t0 1.52 ms 3.83 ms 6.57 ms
st 0.380 ns 0.478 ns 0.547 ns
3.11 × 10-5 1.57 × 10-4 4.04 × 10-4
2.81 13.5 820

IV. Umstätter's Effect

The transverse space-charge force will lower the betatron tune of those particles at that transverse edge of the bunch near the center, and therefore lower the transition g. These particles will cross transition at a time earlier than the synchronous particle.6 This effect is called the Umstätter's effect. Roughly, the depression of gt is given by


is the linear particle density at the center of the bunch and

with a and b the half-width and half-height of the beam, rp = 1.535 × 10-18 m the classical proton's r, R = 528.30 m the ring radius, e1 = 0.172 the electrostatic image coefficient corresponding to rectangular 2" by 4" beam pipe and hv the half-height of the vacuum chamber. Assuming a normalized transverse emitance of the beta 20p mm mr and a minimum beta-function11.6 m, we get a = b = 6.74 mm and therefor e = 2.52 × 10-12. Using st = 0.380 ns and N = 5.10 × 1010 from Section II, we get for the maximum linear density l(0) = 16.0 × 1010. This leads to a maximum depression of Dgt = 0.00995. From Eq. (2.2), the rate of acceleration is t = 163.1. Therefore, some particles at the center of the bunch will cross transition at a time DT = Dg/ = 0.583 ms earlier than the synchronous particle. Since this time is much less than the adiabatic time Tc = 1.96 ms, Umstätter's effect should be negligible.

V. Johnsen's Effect

Each particle inside a bunch has momentum slightly different from the synchronous momentum p0. It travels along a different closed orbit and has a different momentum compaction factor. If the momentum deviation is Dp, its orbit length is given by

where L0 is the synchronous orbit length and a0 is the momentum compaction factor of the synchronous particle. Obviously, this off-momentum particle will have a different gt and crosses transition at a time DT earlier. It can be shown that DT, which is also called the nonlinear time, is given by7

where DE/E is approximately equal to the relative height of the bunch if every particle crosses transition at exactly the same time (or a1 = -1.5). From Section II, sE/E = 3.45 × 10-3 at transition, we have maximum DE/E ~ 8.45 × 10-3.  This gives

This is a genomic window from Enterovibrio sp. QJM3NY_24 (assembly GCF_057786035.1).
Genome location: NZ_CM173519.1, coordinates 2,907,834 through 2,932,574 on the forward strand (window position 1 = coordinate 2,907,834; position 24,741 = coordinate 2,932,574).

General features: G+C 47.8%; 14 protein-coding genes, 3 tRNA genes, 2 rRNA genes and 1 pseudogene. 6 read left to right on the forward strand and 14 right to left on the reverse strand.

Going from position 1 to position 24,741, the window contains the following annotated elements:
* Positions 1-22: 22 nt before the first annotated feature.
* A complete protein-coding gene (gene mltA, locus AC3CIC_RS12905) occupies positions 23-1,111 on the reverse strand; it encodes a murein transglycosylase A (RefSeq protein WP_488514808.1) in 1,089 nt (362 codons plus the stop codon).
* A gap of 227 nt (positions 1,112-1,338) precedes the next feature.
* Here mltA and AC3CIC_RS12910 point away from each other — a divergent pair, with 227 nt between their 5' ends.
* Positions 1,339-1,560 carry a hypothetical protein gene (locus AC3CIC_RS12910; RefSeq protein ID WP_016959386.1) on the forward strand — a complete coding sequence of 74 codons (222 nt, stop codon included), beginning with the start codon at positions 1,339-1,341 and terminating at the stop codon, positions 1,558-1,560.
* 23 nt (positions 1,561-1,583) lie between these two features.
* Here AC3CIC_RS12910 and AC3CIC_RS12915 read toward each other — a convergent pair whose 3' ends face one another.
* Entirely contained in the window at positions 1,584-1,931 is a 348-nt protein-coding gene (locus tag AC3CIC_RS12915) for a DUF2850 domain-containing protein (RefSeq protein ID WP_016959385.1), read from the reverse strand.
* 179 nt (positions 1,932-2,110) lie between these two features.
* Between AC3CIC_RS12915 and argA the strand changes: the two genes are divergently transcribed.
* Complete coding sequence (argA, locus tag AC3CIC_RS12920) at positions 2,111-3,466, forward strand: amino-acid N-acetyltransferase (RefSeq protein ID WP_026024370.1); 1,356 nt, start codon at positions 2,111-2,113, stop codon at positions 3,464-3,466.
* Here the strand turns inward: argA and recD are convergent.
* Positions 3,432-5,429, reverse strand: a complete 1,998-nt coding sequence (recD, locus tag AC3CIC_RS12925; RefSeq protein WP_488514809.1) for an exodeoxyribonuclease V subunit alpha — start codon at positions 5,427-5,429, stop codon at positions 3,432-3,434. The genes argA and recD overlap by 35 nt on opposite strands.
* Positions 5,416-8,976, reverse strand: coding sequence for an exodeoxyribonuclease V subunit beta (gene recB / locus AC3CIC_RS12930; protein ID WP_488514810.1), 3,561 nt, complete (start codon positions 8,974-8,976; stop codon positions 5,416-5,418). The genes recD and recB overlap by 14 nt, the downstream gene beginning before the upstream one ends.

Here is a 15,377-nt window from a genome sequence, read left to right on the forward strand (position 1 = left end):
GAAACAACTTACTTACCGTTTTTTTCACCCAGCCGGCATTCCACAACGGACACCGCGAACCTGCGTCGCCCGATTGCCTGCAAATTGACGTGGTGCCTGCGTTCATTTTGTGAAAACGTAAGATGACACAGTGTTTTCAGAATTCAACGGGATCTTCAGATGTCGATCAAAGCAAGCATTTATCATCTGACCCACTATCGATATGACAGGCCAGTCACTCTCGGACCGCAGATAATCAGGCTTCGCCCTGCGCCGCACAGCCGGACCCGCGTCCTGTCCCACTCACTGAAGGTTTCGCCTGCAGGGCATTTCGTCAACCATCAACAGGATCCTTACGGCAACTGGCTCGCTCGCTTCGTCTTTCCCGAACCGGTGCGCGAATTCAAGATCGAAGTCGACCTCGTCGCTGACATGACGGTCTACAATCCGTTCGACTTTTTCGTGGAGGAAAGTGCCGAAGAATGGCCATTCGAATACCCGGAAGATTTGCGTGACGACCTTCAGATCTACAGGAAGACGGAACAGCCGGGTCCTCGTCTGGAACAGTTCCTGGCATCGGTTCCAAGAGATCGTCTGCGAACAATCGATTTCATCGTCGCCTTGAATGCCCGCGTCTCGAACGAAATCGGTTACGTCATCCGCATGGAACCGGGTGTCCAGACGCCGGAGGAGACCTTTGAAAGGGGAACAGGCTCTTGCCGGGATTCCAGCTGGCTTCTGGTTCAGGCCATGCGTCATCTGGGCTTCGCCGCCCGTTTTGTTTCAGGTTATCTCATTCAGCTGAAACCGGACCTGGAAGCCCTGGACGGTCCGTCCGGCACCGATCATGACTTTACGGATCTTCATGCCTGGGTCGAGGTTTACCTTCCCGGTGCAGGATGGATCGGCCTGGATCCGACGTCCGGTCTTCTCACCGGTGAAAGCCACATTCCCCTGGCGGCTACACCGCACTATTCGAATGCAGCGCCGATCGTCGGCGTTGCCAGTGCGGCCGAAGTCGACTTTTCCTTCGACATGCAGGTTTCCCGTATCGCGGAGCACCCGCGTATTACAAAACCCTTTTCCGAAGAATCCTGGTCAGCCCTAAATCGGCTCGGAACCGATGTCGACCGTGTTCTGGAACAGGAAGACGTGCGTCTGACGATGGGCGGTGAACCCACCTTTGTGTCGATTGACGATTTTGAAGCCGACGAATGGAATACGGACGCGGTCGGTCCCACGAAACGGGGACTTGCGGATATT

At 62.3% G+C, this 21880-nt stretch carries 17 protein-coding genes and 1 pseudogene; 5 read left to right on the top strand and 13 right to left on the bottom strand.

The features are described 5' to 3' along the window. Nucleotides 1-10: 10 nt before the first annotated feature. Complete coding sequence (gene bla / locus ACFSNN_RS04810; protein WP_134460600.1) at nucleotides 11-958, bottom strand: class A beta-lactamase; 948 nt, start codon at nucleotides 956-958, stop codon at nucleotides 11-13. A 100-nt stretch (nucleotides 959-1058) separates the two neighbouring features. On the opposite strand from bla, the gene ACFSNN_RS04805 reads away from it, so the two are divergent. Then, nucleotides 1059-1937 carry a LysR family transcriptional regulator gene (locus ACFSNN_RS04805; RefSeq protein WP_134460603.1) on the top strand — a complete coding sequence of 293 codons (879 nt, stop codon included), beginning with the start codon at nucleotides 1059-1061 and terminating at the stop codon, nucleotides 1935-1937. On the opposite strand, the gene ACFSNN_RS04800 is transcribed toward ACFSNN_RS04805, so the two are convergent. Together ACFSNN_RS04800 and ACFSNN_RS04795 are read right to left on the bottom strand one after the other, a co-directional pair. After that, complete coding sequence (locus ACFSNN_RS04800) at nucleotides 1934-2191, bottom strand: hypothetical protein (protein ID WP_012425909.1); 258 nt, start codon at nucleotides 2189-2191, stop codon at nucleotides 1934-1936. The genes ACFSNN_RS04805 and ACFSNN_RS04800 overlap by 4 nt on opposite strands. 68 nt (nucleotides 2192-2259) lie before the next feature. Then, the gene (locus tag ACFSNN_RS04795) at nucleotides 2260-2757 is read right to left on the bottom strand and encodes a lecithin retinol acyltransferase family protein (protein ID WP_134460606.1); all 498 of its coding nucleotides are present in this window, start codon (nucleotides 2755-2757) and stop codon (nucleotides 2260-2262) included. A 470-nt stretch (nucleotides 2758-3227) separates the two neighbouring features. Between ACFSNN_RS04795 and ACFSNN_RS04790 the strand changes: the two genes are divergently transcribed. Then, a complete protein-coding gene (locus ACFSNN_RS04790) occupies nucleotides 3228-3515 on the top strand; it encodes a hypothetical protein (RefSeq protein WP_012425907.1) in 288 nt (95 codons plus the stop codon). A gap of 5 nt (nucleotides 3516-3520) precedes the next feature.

If one assumes a perfect FODO-cell structure of phase advanced Ãc with two sets of sextupoles at, respectively, the F-quads and D-quads canceling a fraction ƒ of the natural chromaticity, a1 can be derived readily to give8

where sc = sin Ãc/2. If the sextupoles are not turned on, ƒ = 0. The Main Injector consists of 90°-cells. Therefore a1 = 25/23. Thus, we obtain maximum DT = 2.1 ms or maximum DT/Tc = 1.4. the growth of bunch area due to Johnsen's effect will be appreciable.9 On the other hand, if there is a complete cancellation of chromaticicy, ƒ = 1 and a1 = 1/23. Then, DT/Tc = 0.84. The growth in bunch area will be much less. The detail will be discussed elsewhere.


  1. E.D. Courant and H.S. Synder, Annals of Physics 3,1 (1958).
  2. G.K.Green and E.D. Courant, Hanbuch der Physik, Vol. XLIV, edited by S. Flügge, p. 218 (1959).
  3. J.C. Herrera, Particle Accelerators 3, 49 (1972).
  4. S.Y. Lee and J.M. Wang, IEEE Transaction on Nuclear Science NS32, 2323 (1985).
  5. K.Y. Ng, Fermilab Report TM1383, 1986.
  6. A. Sørenssen, Particle Accelerators 6, 141 (1975).
  7. K. Johnsen, Proc. of CERN Symposium on High Energy Accelerators and Pion Physics, Geneva, 1956, Vol.1, p.106.
  8. S. Peggs, Fermilab Internal Report AP Note 90-004, 1990.
  9. J. Wei, Longitudinal Dynamics of the Non-Adiabatic Regime on Alternating-Gradient Synchrotrons, Thesis, State University of New York at Stony Brook, May 1990.